The ramp up the Big Four Bridge looking west towards Downtown Louisville
Why are there no longer so many chemical refineries, textile mills, riverboats and dockworkers hawking their trade along America's inland riverways? Why are so many inland riverfront parks being built on areas that were formerly railroad warehouses, brothels, and piers in cities spanning from Portland to New York? Why are the old warehouses being converted into chic industrial lofts and trendy restaurants, or lying abandoned, instead of housing wares? What changed in the 20th century to fundamentally rearrange the geographic relationship between ports and cities and labor and nations? When asked most people will grumble something about cheap foreign labor. But I think the answer, in large part, is containers.
The former riverboat and boxcar railroad transportation network of the late 19th century and early 20th century has been almost entirely displaced by multi-modal shipping, in which 40-foot standardized steel containers are seamlessly whisked between giant ocean-going container ships, specially designed freight railways, and trucks traveling America's interstate highways. It wasn't always like this.
The Box: How the Shipping Container Made the World Smaller
and the World Economy Bigger [Left]. The Big Four bridge [Right].
Dockworkers unloading bananas at the wharves in New York in 1905
[Photo from Shorpy.com]
Longshoremen loading the Sternwheeler Georgia Lee
with mixed cargo in Louisville, KY (1905)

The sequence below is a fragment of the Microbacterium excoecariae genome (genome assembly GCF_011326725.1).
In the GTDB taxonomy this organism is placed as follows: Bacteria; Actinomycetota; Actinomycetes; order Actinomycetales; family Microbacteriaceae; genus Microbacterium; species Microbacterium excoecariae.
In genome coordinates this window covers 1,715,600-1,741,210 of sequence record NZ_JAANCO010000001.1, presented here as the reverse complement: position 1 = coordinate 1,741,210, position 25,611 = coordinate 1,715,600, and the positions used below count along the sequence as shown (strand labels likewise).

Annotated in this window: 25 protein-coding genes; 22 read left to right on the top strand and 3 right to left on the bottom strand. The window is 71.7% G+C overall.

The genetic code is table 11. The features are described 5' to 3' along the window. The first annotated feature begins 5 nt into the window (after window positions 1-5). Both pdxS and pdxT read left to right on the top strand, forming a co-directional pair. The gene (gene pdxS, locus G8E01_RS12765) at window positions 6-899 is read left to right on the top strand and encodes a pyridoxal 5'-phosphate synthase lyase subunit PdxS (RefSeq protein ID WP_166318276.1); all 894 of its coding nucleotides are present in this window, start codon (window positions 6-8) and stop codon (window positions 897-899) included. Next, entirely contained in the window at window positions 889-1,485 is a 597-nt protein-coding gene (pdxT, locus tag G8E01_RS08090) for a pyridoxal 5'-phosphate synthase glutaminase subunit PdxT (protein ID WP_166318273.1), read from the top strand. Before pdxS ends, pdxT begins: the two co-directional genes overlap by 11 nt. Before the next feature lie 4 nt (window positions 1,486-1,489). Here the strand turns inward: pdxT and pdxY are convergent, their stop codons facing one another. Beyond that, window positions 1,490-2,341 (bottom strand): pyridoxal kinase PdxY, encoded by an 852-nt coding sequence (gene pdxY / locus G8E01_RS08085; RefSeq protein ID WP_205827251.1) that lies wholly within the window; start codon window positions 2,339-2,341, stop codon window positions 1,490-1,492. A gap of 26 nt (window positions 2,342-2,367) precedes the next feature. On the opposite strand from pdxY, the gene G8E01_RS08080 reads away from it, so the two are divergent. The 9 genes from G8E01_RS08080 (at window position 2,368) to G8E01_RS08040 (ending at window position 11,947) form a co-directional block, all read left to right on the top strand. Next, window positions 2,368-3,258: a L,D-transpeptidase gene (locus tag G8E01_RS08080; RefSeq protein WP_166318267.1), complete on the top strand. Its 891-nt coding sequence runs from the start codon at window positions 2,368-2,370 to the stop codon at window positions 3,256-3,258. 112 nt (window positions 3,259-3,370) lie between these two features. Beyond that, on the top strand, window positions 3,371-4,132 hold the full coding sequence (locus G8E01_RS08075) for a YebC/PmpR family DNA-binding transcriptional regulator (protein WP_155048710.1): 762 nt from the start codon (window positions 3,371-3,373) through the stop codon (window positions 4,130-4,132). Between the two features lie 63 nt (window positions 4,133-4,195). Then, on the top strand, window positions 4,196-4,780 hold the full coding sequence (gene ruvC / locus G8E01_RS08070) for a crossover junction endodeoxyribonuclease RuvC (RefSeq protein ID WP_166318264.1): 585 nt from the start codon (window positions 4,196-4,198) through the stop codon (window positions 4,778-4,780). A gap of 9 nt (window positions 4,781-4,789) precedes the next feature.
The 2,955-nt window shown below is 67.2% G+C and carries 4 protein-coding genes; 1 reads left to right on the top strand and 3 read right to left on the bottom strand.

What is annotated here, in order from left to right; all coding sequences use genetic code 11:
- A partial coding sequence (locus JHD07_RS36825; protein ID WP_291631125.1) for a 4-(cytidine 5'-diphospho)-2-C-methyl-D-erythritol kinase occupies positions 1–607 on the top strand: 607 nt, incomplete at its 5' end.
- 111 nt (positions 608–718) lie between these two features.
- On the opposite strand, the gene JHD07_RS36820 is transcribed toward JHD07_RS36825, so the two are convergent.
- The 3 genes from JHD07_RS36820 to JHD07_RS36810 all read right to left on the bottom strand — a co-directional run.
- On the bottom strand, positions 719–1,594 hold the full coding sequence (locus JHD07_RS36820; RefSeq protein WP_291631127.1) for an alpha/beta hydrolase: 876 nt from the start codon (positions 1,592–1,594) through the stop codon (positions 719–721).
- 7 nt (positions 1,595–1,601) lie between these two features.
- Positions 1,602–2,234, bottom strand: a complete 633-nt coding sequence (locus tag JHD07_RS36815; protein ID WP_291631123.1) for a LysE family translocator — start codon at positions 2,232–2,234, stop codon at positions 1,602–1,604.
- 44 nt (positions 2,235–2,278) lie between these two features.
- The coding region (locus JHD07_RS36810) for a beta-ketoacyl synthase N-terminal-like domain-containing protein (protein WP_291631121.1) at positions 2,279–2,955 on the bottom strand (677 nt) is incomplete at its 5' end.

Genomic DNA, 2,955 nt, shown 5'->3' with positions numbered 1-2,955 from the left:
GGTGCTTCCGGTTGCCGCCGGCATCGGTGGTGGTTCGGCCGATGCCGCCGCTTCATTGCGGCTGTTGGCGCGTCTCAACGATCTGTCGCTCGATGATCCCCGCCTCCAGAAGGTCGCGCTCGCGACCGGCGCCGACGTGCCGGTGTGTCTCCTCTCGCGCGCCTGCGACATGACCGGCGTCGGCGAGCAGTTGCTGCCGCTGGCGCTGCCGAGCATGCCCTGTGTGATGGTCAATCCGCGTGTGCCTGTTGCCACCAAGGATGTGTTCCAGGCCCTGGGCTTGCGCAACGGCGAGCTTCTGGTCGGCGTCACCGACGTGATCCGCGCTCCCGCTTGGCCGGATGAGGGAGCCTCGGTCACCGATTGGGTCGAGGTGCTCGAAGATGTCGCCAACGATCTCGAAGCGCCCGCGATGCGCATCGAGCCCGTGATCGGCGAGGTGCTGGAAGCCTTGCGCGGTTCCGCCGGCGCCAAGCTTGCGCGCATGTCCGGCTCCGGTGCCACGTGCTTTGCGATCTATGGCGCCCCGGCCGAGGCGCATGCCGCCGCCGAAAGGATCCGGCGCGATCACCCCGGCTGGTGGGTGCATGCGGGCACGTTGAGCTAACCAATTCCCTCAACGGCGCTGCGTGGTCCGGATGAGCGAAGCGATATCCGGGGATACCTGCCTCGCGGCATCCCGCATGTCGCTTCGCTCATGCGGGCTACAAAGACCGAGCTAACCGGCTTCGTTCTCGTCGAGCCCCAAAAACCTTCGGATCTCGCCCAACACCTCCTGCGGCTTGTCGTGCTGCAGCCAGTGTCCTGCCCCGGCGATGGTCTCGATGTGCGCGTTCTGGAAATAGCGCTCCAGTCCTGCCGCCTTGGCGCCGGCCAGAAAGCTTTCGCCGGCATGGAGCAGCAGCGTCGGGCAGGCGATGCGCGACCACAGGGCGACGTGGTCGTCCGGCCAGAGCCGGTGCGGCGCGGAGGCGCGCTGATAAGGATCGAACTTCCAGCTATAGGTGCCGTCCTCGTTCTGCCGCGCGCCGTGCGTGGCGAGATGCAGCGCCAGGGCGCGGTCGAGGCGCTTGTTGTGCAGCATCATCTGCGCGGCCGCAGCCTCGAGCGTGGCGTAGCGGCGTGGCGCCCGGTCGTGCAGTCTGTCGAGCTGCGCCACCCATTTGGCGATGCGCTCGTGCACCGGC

[photo from Shorpy.com]
A crane loading a container ship at the Port of Colombo in Sri Lanka
People often forget that humble innovations that completely change the living patterns of the whole world aren't always sexy, and they aren't always fast. World-changing ideas are not just about computers and rocket ships. It took half a century or more for the revolution in containerized shipping to rearrange the destinies of the waterfronts of Manhattan and Shenzhen, and launch those locations into completely different historical trajectories.
As you gaze down the Ohio River from the span of the Big Four pedestrian bridge in Louisville, or cast your eyes along the Thames from the base of the Tower Bridge, remember that we may have lost a little bit of the romance of the Dickensian docks and the Mark Twain riverboats. But we have gained so much more in livable city waterfronts, beautiful riverfront parks, less expensive imported goods and raw materials, and an increasingly integrated and thriving world economy. And for that, I'm thankful for The Box.
February Sunset at the Big Four Bridge in Louisville, Kentucky